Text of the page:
The Springfield College Exercise Science Program was recently well represented at the New England American College of Sports Medicine (NEACSM) Conference with multiple Springfield College students and faculty being recognized with scholarships and awards.
Springfield College Applied Exercise Science undergraduate student Monique Forte earned the Robert S. Axtell Undergraduate Scholarship, a $500 scholarship that recognizes an outstanding undergraduate student representing the areas of Exercise Science, Sports Medicine, or a related field.
To be eligible for the award, the student must be a NEACSM member; must be enrolled in an accredited college/university within the New England region; must be an undergraduate student majoring in the areas of clinical or basic exercise science or sports medicine; and must demonstrate academic excellence of 3.3/4.0 scale in undergraduate studies.
Determination of the Undergraduate Scholarship Award is based on the following:
- Academic excellence
- Professional/work experience and its relationship to professional development for a career in exercise science, sports medicine, or a related field
- Professional activities including professional memberships, workshop/conference attendance, and professional service
In addition, Springfield College Exercise Physiology master's student Dina Pitsas won the New Investigator Award, a $2,500 scholarship awarded to a junior scientist in the fields of sports medicine and/or exercise physiology, who receives support for potential scientific excellence. The New Investigators Award is a way that NEACSM stays committed to investing in the future of sports medicine and exercise science by offering a defined research underwriting opportunity.
To be eligible for the award, the applicant must take part in research that is related to sports medicine or exercise physiology; the research is innovative and either has a high impact for the area of research, or has a potential future high impact (e.g., development of new methodologies that will generate new knowledge); the background and relevance of the proposed work is clearly described; the methodology is sound and the data can be quantitative or qualitative; the study will have enough power and uses appropriate statistical tests to underpin any claims on significance.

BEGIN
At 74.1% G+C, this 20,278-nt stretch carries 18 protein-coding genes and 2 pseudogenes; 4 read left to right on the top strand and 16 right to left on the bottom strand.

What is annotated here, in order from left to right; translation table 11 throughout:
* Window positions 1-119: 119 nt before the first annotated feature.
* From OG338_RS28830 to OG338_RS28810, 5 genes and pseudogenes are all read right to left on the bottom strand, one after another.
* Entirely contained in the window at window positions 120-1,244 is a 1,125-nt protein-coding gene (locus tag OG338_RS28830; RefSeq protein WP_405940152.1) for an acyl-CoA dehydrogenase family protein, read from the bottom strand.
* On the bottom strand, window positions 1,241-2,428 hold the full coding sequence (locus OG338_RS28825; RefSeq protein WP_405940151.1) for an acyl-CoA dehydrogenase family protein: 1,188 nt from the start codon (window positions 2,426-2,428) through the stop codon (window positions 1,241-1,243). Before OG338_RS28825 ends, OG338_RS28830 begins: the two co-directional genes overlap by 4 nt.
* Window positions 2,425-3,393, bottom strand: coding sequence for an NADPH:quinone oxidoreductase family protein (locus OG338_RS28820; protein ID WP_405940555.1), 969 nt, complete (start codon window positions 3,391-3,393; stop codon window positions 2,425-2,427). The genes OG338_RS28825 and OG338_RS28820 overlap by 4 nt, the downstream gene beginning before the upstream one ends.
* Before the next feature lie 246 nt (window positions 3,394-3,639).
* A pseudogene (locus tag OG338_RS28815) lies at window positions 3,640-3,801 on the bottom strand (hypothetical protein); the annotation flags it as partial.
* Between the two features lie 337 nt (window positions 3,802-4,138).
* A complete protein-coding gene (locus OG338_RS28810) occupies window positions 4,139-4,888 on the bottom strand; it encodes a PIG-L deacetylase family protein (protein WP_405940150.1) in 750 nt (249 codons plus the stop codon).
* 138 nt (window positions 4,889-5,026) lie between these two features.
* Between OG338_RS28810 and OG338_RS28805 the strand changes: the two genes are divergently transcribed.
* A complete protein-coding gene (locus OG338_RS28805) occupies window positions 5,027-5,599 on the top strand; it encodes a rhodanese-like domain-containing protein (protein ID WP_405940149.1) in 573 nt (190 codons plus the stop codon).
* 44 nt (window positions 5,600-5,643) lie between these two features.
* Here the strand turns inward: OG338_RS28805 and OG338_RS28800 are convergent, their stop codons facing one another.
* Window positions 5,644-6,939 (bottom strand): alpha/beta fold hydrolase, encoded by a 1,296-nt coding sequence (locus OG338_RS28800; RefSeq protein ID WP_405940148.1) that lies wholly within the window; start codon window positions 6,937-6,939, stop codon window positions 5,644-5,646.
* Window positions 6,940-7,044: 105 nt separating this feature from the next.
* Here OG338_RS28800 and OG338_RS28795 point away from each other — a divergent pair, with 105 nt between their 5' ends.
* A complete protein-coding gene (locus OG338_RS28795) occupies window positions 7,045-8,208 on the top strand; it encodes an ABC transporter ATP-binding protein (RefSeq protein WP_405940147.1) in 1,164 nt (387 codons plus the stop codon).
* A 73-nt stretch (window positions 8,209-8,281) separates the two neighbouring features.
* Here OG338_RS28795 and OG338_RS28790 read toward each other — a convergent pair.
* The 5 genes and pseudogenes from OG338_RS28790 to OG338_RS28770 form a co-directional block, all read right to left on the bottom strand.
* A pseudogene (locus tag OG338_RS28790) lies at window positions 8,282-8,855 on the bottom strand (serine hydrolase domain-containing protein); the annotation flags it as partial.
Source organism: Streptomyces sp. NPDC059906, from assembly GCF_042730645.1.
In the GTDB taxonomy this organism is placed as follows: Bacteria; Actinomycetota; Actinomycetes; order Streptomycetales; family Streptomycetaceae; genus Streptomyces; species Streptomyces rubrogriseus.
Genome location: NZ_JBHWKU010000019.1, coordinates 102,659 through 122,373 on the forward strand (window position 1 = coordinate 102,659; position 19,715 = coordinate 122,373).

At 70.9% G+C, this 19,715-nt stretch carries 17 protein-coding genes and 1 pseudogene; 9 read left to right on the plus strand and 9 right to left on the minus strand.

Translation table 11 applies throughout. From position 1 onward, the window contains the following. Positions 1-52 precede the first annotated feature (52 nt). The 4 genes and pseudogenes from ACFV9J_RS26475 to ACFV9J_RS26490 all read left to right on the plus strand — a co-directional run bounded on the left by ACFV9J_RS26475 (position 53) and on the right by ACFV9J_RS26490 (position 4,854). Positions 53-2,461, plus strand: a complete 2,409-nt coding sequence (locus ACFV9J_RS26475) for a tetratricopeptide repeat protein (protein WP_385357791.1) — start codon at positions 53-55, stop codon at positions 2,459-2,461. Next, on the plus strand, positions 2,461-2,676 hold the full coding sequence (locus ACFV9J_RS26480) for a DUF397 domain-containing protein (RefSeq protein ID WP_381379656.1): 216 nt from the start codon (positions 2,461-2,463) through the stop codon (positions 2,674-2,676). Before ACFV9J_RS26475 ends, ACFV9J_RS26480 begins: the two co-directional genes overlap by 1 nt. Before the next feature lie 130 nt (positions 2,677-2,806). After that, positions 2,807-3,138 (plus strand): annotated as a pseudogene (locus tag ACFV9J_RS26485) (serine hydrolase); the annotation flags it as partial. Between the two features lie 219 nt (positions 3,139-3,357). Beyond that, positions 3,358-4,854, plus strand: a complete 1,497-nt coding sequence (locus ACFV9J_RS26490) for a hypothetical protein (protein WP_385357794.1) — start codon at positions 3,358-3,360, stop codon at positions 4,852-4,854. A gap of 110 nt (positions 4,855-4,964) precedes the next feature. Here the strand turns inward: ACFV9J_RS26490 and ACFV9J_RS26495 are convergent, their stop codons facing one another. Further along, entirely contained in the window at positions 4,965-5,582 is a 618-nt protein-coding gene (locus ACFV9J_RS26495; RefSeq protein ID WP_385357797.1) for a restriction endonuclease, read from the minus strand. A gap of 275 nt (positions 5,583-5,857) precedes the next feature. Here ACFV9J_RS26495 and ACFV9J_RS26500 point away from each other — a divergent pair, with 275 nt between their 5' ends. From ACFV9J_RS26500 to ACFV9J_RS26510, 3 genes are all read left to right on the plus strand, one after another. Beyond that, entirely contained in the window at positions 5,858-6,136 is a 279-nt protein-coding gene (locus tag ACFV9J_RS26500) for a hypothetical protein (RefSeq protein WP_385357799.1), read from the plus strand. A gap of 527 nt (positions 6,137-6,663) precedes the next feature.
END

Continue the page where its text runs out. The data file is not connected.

Springfield College Exercise Physiology doctoral student Michelle Stehman also won the President's Cup during the NEACSM conference, and will next be competing at the National American College of Sports Medicine conference in May of 2020 in San Francisco.
As a team, the Springfield College Applied Exercise Science students also earned first place in the Applied Exercise Science major's College Bowl, which consists of colleges competing in jeopardy style competition against more than 20 other institutions throughout New England. They will be competing at the National American College of Sports Medicine College Bowl competition in May of 2020 in San Francisco.
Capping of this memorable weekend was the announcement of Springfield College Associate Professor of Exercise Science and Sport Studies and the Program Director for the undergraduate Applied Exercise Science program Elizabeth O’Neill being named the president-elect for the New England American College of Sports Medicine (NEACSM).
As president-elect, O’Neill will continue to work diligently with the executive committee of NEACSM to continue to strengthen the New England chapter, and uphold the chapter’s strong reputation of providing high quality conferences that engage its membership at all levels.
A member at large of NEACSM, O’Neill has served the chapter in many capacities, including serving as the Massachusetts State Representative, working on the scholarship committee, and serving as the marketing co-chair.
O’Neill received her doctorate in Exercise Physiology and master’s in Sport Psychology at Springfield College. She has presented regionally, nationally, and internationally on issues associated with the physiology of aging and bone health, which are her concentrated areas of research.
Springfield College is an independent, nonprofit, coeducational institution founded in 1885. Approximately 4,100 students, including 2,500 full-time undergraduate students, study at its main campus in Springfield, Mass., and at its regional campuses across the country. Springfield College inspires students through the guiding principles of its Humanics philosophy – educating in spirit, mind, and body for leadership in service to others.